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The NSA's hissy fit over increasing cell phone encryption continues apace. What about you? Do you use encryption? Let us know in the comments.

Article by Joshua Kopstein for Motherboard

The NSA is not thrilled about the fact that encrypted communications are becoming easier and more widespread than ever before. Its director, Admiral Mike Rogers, said as much last week during a cybersecurity event in Washington, D.C., where he joined the FBI in asking for a “legal framework” by which government agencies can insert backdoors into commonly used communications software.

In Canada, a new law threatens to introduce a secret police force and drastically reduce privacy rights. We're fighting back: https://openmedia.org/spyonus

Article by John Barber for The Guardian

More than 100 Canadian law professors have warned the prime minister, Stephen Harper, that a sweeping new anti-terror law introduced by his Conservative government is a “dangerous piece of legislation” that threatens to undermine the rule of law, human rights and democracy itself.

Big Telecom is ready to throw a hissy fit over the recent net neutrality ruling. Here's why you shouldn't freak out.

Article by Jon Brodkin for Ars Technica

The Federal Communications Commission chairman is expecting lawsuits challenging the FCC's net neutrality order, but is confident that this time the rules will survive.

Big Telecom tried to scare Wall Street into supporting the Internet slow lane. Here's why Wall Street isn't buying.

Article by Mike Masnick for TechDirt

A few weeks ago, after it was more or less confirmed that the FCC was going forward with full Title II reclassification of broadband, we noted that the stocks of the big broadband companiesactually went up suggesting that Wall Street actually knows that reclassification won't really impact broadband companies, despite what they've been saying publicly. Perhaps this is partly because those same companies have been telling Wall Street that the rule change won't have an impact.

More good news from yesterday's landmark FCC ruling.

Article by Jon Brodkin for Ars Technica

The Federal Communications Commission today voted to preempt state laws in North Carolina and Tennessee that prevent municipal broadband providers from expanding outside their territories.

Why yesterday's big net neutrality win shows that people power can create change.

Article by Tim Wu for The New Yorker

Today, the Federal Communications Commission, by a vote of three to two, enacted its strongest-ever rules on net neutrality, preserving an open Internet by prohibiting broadband providers from blocking or slowing content that flows across their pipes. It is a substantial achievement for the Obama Administration and the F.C.C. chairman Tom Wheeler, and also for the many groups that fought hard for the outcome. But it also is a moment to reflect back on the process over the last year that led here, and figure out why what so many people thought they knew turned out to be wrong.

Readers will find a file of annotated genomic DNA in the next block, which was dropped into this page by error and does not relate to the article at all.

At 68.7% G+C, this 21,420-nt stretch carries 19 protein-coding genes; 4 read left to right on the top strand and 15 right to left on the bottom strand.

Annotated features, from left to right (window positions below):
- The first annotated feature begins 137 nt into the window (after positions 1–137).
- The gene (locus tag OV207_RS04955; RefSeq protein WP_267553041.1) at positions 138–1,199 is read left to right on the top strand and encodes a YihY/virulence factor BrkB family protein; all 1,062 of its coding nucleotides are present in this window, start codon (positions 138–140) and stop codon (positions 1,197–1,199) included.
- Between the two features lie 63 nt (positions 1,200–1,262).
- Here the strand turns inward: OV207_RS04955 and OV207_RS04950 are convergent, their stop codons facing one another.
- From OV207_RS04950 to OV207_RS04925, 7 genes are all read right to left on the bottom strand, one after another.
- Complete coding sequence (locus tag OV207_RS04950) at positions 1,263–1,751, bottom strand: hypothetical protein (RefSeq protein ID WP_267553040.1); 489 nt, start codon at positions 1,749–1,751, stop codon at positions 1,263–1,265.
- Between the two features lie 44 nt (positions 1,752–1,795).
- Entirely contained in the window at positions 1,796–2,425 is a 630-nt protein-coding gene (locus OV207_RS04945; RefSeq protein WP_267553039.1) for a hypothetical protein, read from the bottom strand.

Here's a great recap of the big net neutrality win yesterday. If you haven't had a chance yet, go to https://stoptheslowdown.net to share your victory message and celebrate with thousands of Internet users.

Article by Jon Brodkin for Ars Technica

The Federal Communications Commission today voted to enforce net neutrality rules that prevent Internet providers—including cellular carriers—from blocking or throttling traffic or giving priority to Web services in exchange for payment.

Well, Internet, we did it. Today, the U.S. Federal Communications Commission announced the strongest Net Neutrality rules possible. Experts everywhere agree that the new rules will entrench net neutrality and prevent telecom conglomerates from creating ‘slow lanes’ on the Internet.

Here’s the bottom line: This is a historic victory for the Internet and for Internet users everywhere. The telecom companies were looking for the legal tools to squeeze every last cent out of every last Internet user. But today, they lost those tools. This is because millions of Internet users, hundreds of tech companies, and dozens of public interest groups stayed vigilant for over a year.

The rules came after a massive, year-long campaign involving over 5 million people from across the U.S. and around the globe – many of whom spoke out through our campaign at https://StopTheSlowDown.net (which, as of this morning, we turned into a ‘VICTORY!’ landing page to celebrate the Internet’s big win). It’s been incredible to see how this campaign brought together an inspiring coalition of open Internet groups, public interest groups, civil rights organizations, and web companies.

We did it! Today, the FCC announced that it would not allow Big Telecom to create Internet slow lanes, and would preserve real net neutrality. Go to StopTheSlowdown.net to celebrate!

You can also share this historic win on Facebook, Twitter, and Google+

February 26, 2015 – The Federal Communications Commission has just announced strong new Net Neutrality rules. Experts say the new rules will entrench net neutrality and prevent telecom conglomerates from creating ‘slow lanes’ on the Internet.

The rules came after a massive, year-long grassroots campaign involving over 5 million people from across the U.S. and around the globe. The campaign was organized by an inspiring coalition of open Internet groups, public interest groups, civil rights organizations and web companies.

Internet freedom organization OpenMedia, which yesterday parked a giant Jumbotron opposite the FCC to stream thousands of citizen comments, is hailing the FCC’s announcement as a landmark win for Internet users everywhere.

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